When it comes to longevity tips, the underestimated power of kindness is a seldom spoken about health measure. But it seems to be a common thread in the lives of centenarians - those people who live to 100+ yet don't have all the lifestyle disease that are usually so prevalent. There lives seem to be characterized by kindness both towards themselves and others. Compassion and self-kindness have a powerful impact on our health, wellness and longevity:
In one study, dieters were given a forbidden food (a donut) to eat. They were then taken into a space with a TV and lots of candy around. One group was left alone with their 'guilty-at-having-eaten-the-donut' thoughts - they ate a lot of candy. However, the other group, after having consumed the donut were offered casual reassurance and self-kind suggestions before being taken to the TV area with candy. They ate signifcantly less candy. And this is only one way that the underestimated power of kindness could improve our health and chances of living longer and stronger.
Sadly we've also been encouraged to be rather hateful and critical towards ourselves, as if by being harsh enough about our imperfections, we'll be motivated to improve. But what if that isn't that true -what if we're completely missing the underestimated power of kindness? I mean, let's face it, if self-disgust and a lack of self-compassion were such powerful tools for the good, why is there so much evidence that they may help us cycle through the same old behaviors, but they don't help us improve over the long term? Besides never forget that being kind to others and helping others is a well known longevity enhancer (1). I talk about this in my CD on 'Together we Live Longer and Stronger' available on Amazon.
Being unkind to ourselves is putting our biology into a stress mode, and triggering a cascade of health eroding hormones like Cortisol -which is known as the 'death hormone'. It's also a hormone that helps people regain weigh. Chronic stress, (ongoing self-disparagement and self-chastisement would certainly qualify as stressful), also shorten our live-giving DNA Telomeres (sequences of DNA that form protective caps at the ends of chromosomes). They get shorter every time a cell divides, so their length measures a cell's aging so if you want to live well and age better than self kindness is a powerful health measure. You could literally be worrying yourself to death.
I attended a workshop with Dr. Kristin Neff and Chris Germer on self-compassion. It was fascinating to see how research around the underestimated value of self-compassion has exploded in recent years. I realized then that the benefits of the power of kindness, especially self kindness, can play a powerful role in a healthy lifestyle. And yes - I know that sounds counter-intuitive.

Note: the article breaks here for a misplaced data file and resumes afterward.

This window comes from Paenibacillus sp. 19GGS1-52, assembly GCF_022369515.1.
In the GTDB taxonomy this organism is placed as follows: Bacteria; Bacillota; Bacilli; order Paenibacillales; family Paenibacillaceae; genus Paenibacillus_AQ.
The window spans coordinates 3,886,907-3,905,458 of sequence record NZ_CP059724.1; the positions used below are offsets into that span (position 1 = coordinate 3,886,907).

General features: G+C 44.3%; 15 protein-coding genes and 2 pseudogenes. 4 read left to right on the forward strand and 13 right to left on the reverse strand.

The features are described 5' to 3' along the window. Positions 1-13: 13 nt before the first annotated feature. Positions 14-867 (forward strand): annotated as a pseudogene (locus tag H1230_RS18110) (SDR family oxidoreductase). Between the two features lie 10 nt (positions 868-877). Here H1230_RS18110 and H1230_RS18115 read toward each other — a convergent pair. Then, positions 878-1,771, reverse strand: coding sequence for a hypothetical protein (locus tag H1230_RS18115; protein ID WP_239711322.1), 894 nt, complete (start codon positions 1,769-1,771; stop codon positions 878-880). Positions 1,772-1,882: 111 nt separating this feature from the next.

So what is this underestimated power of kindness? Self-compassion, is a way of recognizing that you're suffering and treating yourself with kindness and care, when you're faced with a negative situation (such as feeling guilt and shame about your body, or guilt about your eating). Self care that includes self kindness, helps people cope with stressful events because it reduces their possibility of stress-related illnesses. Self-compassion as a health and wellness strategy has also been found to help buffer patients from the negative metabolic consequences of diabetes-distress.
One research study (2) we heard about was when, 61 adults were randomly assigned to either 6 weeks of training in 'compassion meditation' or to a health discussion control ground. Both groups were then exposed to a stressor. In the compassion meditation group, researchers found reduced stress-induced immune responses. This is in line with Mind Body therapies that have been found to reduce markers of inflammation in the body. (3) Seems to me that anything that can play a positive role in aging health and wellness needs to be examined.
(1) Umberson, D., & Montez, J. K. (2010). Social Relationships and Health: A Flashpoint for Health Policy. Journal of Health and Social Behavior, 51(Suppl), S54–S66. http://doi.org/10.1177/0022146510383501
(2) Pace TWW, Negi LT, Adame DD, et al. Effect of Compassion Meditation on Neuroendocrine, Innate Immune and Behavioral Responses to Psychosocial Stress. Psychoneuroendocrinology. 2009;34(1):87-98. doi:10.1016/j.psyneuen.2008.08.011.
(3) The Effects of Mind-Body Therapies on the Immune System: Meta-Analysis. Nani Morgan, Michael R. Irwin, Mei Chung, Chenchen Wang. Published: July 2, 2014http://dx.doi.org/10.1371/journal.pone.0100903
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